Although I'm pretty loose with the specific ranks across this cohort, I'm a particularly big fan of Jonnu Smith this season. We know that efficiency begets volume, and after posting the 6th best tight end Points Per Opportunity over the last 3 seasons, I'm projecting a significant volume bump. Titans OC Art Smith is the former Tennessee tight ends coach and has worked with Jonnu first hand. More importantly, he's seen Delanie Walker thrive in a featured role. Five of the top seven fantasy tight ends belong to receiving corps without a fantasy WR1. The best options at TE frequently come from shallow pass catching groups. No one behind AJ Brown is inspiring and the game scripts may regress a bit, forcing the Titans to throw more. Jonnu will have an opportunity to become the next Delanie Walker. Last season was a fun preview with Jonnu grabbing one-handed snags and banging out 50 yd rushes from the tailback position. I've projected a near-doubling of his targets, moving from 44 last season to 80 in 2020. If that he can carry some of his efficiency and prowess after the catch (2nd best YAC per catch in the NFL) with him, he'll return amazing value on draft day. Because I see little separation in this tier, I recommend taking each player close to their ADP. There's no reason to force anything when 11 players all carry similar risk/reward. I'm waiting on Jonnu, taking him a round ahead of current Round 14 ADP and making sure to pair him with another TE.


Jack Doyle and Jared Cook provide exciting draft day value because they are boring picks. No one wants reliable veterans paired with quarterbacks who have a history of dominating with a dependable tight end. They want the next big thing, they'd rather roll the dice on projecting the next breakout (like Jonnu Smith). Both of these vets are near TE1 locks in my book, providing middle of the field outlets to Pro Bowl passers who know how to use them. Even if Drew Brees and Philip Rivers' arms fall off, Phil will still be able to use his bread-loaf throwing motion to get Doyle the ball 6 yards down field on 3rd & 10. And although we didn't get to see a full season of Brees and Cook together, their connection will continue to be highly valuable in relation to Sean Payton's game plan.



The rest of the cohort is chock full of explosive athletes ready to take the next step. Most of them will have significant competition for targets. So while I can appreciate the upside for the rest of the group, I think it's necessary that fantasy owners platoon the players in this tier. It costs nothing. While your Zero RB leaguemates are caught in the very tough decision-making process of choosing between Alexander Mattison or Darrell Henderson as their RB2, you can easily go back-to-back with any two TEs in this category and have a very realistic shot at landing a legit fantasy starter. Being a backend TE1 is not hard, just need to see a bit of volume and land some nice TD luck.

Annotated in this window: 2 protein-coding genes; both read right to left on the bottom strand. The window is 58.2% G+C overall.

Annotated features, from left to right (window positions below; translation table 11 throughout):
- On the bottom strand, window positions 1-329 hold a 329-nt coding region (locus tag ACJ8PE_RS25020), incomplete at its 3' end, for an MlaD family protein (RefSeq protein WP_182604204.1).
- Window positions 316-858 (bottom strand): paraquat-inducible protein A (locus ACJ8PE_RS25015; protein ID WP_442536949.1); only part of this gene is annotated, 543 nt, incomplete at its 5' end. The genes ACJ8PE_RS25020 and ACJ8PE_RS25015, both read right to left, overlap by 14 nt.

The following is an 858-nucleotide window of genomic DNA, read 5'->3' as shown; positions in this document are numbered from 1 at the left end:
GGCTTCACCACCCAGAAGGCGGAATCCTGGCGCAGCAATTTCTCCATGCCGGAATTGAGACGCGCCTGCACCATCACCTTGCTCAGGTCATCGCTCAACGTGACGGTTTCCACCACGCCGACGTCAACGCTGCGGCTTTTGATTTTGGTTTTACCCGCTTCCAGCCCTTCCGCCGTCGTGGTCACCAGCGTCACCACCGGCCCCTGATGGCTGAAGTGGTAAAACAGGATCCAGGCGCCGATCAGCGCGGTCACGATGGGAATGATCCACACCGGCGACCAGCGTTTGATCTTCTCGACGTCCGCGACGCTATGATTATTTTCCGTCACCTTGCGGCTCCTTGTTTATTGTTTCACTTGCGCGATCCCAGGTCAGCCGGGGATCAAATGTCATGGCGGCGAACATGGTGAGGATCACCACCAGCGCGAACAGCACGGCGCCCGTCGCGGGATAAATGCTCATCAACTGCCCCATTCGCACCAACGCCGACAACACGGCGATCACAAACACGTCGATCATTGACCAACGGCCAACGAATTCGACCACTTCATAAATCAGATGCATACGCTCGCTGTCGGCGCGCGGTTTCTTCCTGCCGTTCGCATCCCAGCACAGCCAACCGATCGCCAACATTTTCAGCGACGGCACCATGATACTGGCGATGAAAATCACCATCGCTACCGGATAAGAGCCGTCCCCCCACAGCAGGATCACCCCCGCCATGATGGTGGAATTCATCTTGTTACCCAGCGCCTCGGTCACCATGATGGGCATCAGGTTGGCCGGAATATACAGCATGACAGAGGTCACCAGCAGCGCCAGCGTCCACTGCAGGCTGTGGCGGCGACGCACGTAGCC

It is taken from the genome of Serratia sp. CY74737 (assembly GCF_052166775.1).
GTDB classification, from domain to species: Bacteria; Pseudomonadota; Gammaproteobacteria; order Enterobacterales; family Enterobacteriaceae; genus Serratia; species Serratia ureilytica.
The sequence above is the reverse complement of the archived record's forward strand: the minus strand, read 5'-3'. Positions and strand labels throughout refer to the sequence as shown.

Jets TE Chris Herndon sticks out to me for the same reason I like Jonnu Smith. That whole team is going to be absolute trash this year, but we like athletic weapons in ambiguous receiving groups. Herndon fits the bill. I'm making sure to grab Darnold's middle of the field weapons.



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Hayden Hurst is going to hit. Mostly because he has #ArrogantHands. Matt Ryan and the Falcons made Austin Hooper, not the other way around. Hurst should fill those desirable might-be-a-top-5-TE shoes just fine.


While I like TJ Hockenson as a sleeper, his ADP has significantly outsized where I want to be taking him. Most of that price is a derivative of his status as a top 10 NFL draft pick. A quick look at the game logs will tell you, he only had one good game last season. In Week 1, he torched the Arizona Cardinals for his coming out party, and had you standing on your couch calling him the next George Kittle. He then proceeded to throw up 11 useless fantasy games, struggling with injury down the stretch. The Arizona Cardinals, however, proceeded to give up absolutely absurd points to the TE as an auto-smash matchup allowing players like Ross Dwelley and Ricky Seals-Jones to plunder the scoreboard. So although I like Hock as a draft prospect, I'd like to see some productivity before paying that draft capital markup for a Stafford TE.


FFA's Jason Sarney (@OrangeAquaman) dropped an awesome outlook vid highlighting why he thinks Gesicki is the next big TE breakout




Dart Throw Depth Tier

Committee tight ends aren't really my thing. Dallas Goedert's production matched his talent last season when he finished as the 10th best TE, but I wouldn't be surprised to see his volume dip in his 3rd year now that the Eagles have focused on getting real outside weapons for Wentz. I loved him as a prospect, but hated the idea that he had to share the field with Ertz. He falls into this true fantasy backup group.


I love Eric Ebron's potential as a sleeper. His confidence has grown a lot as a player and I like the Pittsburgh system fit. He might be the most physically gifted tight end that QB Ben Roethlisberger has played with. The presence of Vance McDonald and questions about Big Ben's elbow do enough to keep him as just a sleeper for me, but I think the upside is definitely worth a play.


As with Goedert, I expect veteran incumbent Kyle Rudolph to be a nuisance to Minnesota TE Irv Smith's upside. Love the individual talent, but Irv will likely be fighting for 3rd option passing looks on a team that only threw 444 times last season. While that number should adjust upward into the low 500s, expecting Irv to take over completely is too much of a reach in the eyes of my model.



Backups to Your Backup Tier

I do not think it is dishonorable to like both Gronk and OJ Howard. OJ was one of the worst non-injury fantasy busts of all-time last season with a TE5 ADP and an embarrassing TE29 finish. In order to get excited after that vanishing act you have to be anticipating a massive bump in OJ's confidence and overall development. Brady can do it. There's no shot at a Gronk/Hernandez type fantasy season with the presence of Mike Evans and Chris Godwin, but he's worth a cheap bet if you're soft on Gronk's prospective health.


I honestly have no idea what to do with Gerald Everett or Tyler Higbee. After selecting him in the 2nd round ahead of Cooper Kupp, it was clear that Sean McVay had plans to mold Everett into a Jordan Reed-type player. Now, it's a mess. Take a gamble on Everett's discount and he'll likely outperform his cost as your TE3.




Perfect PPR Tiers for the Top 25 Tight Ends